[OpenAFS] Re: [OpenAFS-devel] An open letter from the OpenAFS Council of Elders

Steve Simmons scs@umich.edu
Tue, 13 May 2008 10:14:43 -0400

On May 13, 2008, at 9:31 AM, Jeffrey Altman wrote:

> Steve Simmons wrote:
>> We're a state-funded institution as well, so 501c(3) for OpenAFS  
>> doesn't mean that much to us. But it can make a big, big difference  
>> for corporations or individuals donating funds or equipment. If I  
>> had enough bucks  in my pocket to pay for, say, the native windows  
>> client implementation, I'd save 35% by giving to the foundation  
>> rather than paying SN/etc. As a corporation (say, Sun, IBM, HP) I'd  
>> get pretty much nothing by giving hardware to SN or an individual.  
>> By donating it to the 501, I can deduct the cost. Ditto for  
>> donating my proprietary OS software that I'd like to have AFS work  
>> correctly on.
> Steve:
> I think you are overstating the benefit.  A corporation that deducts  
> the
> cost of OpenAFS development in full as a business expense will  
> receive a
> larger tax write-off than by donating cash to the Foundation.   
> Hardware
> that has been fully depreciated prior to donation also has no value  
> from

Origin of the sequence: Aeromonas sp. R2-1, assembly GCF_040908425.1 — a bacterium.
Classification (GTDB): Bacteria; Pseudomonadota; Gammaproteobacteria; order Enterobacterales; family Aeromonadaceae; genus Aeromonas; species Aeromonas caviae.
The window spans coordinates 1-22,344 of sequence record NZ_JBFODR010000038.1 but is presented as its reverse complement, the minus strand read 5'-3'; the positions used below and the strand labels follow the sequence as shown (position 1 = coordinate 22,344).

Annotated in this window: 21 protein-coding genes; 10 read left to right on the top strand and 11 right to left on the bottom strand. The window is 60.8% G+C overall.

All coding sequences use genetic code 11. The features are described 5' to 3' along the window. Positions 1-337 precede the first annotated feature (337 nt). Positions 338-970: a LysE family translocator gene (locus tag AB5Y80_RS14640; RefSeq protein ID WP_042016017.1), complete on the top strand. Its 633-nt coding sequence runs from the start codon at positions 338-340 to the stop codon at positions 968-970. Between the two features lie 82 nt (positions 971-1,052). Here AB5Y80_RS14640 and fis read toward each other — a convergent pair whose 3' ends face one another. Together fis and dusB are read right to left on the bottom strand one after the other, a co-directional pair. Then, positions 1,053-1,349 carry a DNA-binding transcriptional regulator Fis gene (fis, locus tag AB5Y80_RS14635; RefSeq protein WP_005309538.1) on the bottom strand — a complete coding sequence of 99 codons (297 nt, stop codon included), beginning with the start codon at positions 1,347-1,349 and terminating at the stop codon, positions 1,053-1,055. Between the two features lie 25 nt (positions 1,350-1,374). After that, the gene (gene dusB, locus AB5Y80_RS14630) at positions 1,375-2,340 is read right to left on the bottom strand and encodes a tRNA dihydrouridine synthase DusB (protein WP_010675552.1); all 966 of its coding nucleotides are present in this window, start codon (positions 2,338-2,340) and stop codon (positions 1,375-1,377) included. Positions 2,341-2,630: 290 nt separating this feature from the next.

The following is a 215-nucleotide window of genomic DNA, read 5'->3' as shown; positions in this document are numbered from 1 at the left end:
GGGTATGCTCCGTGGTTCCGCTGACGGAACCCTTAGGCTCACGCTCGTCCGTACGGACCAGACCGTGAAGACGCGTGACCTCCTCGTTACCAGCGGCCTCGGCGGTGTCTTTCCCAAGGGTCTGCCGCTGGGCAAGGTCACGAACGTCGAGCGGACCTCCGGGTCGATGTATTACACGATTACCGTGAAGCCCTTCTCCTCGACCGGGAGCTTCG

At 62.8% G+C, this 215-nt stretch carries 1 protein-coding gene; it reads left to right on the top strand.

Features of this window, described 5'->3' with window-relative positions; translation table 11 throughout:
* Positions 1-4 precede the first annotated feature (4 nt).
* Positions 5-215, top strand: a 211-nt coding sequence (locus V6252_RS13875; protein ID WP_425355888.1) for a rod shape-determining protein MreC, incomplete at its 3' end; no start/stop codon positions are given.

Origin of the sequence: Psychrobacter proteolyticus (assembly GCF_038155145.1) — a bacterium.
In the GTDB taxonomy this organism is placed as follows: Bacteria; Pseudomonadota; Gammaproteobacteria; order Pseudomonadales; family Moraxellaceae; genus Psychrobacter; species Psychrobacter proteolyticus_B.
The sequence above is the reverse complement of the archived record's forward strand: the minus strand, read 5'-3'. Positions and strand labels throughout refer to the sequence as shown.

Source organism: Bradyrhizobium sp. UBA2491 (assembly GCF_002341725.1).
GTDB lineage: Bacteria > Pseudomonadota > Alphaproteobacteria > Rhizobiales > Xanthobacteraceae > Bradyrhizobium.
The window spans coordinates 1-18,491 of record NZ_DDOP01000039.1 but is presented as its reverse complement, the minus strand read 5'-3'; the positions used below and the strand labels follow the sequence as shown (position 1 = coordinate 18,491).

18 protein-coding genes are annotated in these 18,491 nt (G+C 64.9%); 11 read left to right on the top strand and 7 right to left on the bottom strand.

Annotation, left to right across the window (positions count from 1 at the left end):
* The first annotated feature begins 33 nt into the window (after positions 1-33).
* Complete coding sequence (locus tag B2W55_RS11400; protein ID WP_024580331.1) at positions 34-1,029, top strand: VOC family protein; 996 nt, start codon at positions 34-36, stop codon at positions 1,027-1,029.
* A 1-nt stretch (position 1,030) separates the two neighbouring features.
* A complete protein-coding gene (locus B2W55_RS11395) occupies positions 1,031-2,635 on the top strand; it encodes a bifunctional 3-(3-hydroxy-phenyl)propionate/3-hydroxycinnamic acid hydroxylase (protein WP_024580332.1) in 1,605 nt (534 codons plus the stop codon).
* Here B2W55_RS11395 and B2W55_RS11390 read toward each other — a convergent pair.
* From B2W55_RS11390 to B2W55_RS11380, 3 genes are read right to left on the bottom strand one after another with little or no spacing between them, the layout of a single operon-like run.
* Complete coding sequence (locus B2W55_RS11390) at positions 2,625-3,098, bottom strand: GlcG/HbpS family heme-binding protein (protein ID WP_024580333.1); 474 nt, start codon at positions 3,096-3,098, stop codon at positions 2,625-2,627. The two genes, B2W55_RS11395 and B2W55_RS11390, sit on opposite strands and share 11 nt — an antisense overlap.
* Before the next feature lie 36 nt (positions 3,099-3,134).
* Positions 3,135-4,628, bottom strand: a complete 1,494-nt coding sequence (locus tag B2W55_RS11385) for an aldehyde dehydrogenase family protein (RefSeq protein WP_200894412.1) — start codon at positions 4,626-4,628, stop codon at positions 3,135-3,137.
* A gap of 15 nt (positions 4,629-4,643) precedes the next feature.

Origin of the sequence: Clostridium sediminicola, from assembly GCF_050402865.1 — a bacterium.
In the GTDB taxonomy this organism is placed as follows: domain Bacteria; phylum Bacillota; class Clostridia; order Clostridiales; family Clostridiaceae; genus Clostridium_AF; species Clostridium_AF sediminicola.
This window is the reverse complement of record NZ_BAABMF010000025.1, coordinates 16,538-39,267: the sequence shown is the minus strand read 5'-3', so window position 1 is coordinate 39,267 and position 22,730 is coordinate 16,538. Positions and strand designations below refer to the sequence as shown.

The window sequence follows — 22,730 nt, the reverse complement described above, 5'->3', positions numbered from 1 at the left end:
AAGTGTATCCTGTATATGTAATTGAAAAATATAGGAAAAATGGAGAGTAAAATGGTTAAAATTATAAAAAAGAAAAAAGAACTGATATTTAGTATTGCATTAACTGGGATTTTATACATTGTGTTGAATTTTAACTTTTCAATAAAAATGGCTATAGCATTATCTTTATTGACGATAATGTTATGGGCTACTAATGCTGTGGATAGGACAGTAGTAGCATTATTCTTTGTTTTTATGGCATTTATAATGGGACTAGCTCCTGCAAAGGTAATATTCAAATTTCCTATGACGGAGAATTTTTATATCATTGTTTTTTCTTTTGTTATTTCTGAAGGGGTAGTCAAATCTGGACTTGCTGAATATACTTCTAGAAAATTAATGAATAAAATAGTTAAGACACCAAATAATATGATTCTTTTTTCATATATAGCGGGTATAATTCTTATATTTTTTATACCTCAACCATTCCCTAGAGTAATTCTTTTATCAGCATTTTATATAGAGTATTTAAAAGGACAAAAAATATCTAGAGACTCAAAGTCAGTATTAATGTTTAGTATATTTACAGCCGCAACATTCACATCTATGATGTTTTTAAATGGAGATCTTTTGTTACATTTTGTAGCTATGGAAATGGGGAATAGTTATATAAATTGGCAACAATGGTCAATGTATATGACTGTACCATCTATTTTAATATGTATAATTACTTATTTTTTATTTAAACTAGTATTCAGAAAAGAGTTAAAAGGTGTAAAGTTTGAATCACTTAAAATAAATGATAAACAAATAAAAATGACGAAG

> the perspective of the corporation taxes.

Correct. On the other hand, having software developed by donating avoids
a number of, er, interesting corporate issues. You don't have to develop
the internal expertise needed before beginning the work, you don't  
an existing employee nor hire another, ya-da, ya-da. If you have a  
specific need, donation can be cheaper and easier than getting a  

And I was kind of hoping companies would donate their relatively new  
to make sure AFS runs on it, not fully depreciated stuff. Something  
the newest iteration of SPARC, etc. There's definitely a deduction for  
company in such a case, tho nothing like the full retail value. I've not
looked in a few years, but full depreciation used to take three to  
four years,
depending on which schedule you use. At that point there's some  
question as
to if we'd even want it.

> The Foundation has a need to demonstrate that it is publicly  
> supported.
> As a result contributions of cash, copyrights which were purchased  
> through development contracts with commercial development houses,
> donations of new hardware, donations of OS or DevTool licenses,  
> etc., anything that has a market price can help demonstrate public  
> support.
> Copyright contributions that are not the result of a market purchase  
> have no value according to the IRS because the value cannot be  
> fairly determined.

True. I was thinking of 'donating my proprietary OS software' in the  
sense of
HP giving the Foundation new copies of HP/UX as it comes out,  
Microsoft donating
various software they'd like AFS to run on, etc. Licenses and  
installable stuff,
not source.